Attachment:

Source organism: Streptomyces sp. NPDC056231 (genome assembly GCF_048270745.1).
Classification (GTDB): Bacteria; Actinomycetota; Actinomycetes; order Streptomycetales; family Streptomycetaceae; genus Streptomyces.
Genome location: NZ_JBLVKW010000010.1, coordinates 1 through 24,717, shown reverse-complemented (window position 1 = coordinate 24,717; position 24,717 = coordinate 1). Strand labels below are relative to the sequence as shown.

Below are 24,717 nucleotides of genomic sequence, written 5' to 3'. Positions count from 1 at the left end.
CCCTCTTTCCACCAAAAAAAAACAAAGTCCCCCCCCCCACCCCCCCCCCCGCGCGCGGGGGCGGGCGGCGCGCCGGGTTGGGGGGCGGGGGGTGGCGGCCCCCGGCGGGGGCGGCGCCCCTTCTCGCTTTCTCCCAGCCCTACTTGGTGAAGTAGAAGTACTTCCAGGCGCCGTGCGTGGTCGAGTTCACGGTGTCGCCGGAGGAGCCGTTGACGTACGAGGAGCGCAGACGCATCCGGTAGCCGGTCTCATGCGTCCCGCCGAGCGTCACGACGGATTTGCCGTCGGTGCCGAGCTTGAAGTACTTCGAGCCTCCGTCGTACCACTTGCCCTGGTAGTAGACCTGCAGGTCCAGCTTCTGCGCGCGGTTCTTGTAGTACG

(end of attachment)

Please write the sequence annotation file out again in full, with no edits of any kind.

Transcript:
Source organism: Streptomyces sp. NPDC056231 (genome assembly GCF_048270745.1).
Classification (GTDB): Bacteria; Actinomycetota; Actinomycetes; order Streptomycetales; family Streptomycetaceae; genus Streptomyces.
Genome location: NZ_JBLVKW010000010.1, coordinates 1 through 24,717, shown reverse-complemented (window position 1 = coordinate 24,717; position 24,717 = coordinate 1). Strand labels below are relative to the sequence as shown.

Below are 24,717 nucleotides of genomic sequence, written 5' to 3'. Positions count from 1 at the left end.
CCCTCTTTCCACCAAAAAAAAACAAAGTCCCCCCCCCCACCCCCCCCCCCGCGCGCGGGGGCGGGCGGCGCGCCGGGTTGGGGGGCGGGGGGTGGCGGCCCCCGGCGGGGGCGGCGCCCCTTCTCGCTTTCTCCCAGCCCTACTTGGTGAAGTAGAAGTACTTCCAGGCGCCGTGCGTGGTCGAGTTCACGGTGTCGCCGGAGGAGCCGTTGACGTACGAGGAGCGCAGACGCATCCGGTAGCCGGTCTCATGCGTCCCGCCGAGCGTCACGACGGATTTGCCGTCGGTGCCGAGCTTGAAGTACTTCGAGCCTCCGTCGTACCACTTGCCCTGGTAGTAGACCTGCAGGTCCAGCTTCTGCGCGCGGTTCTTGTAGTACG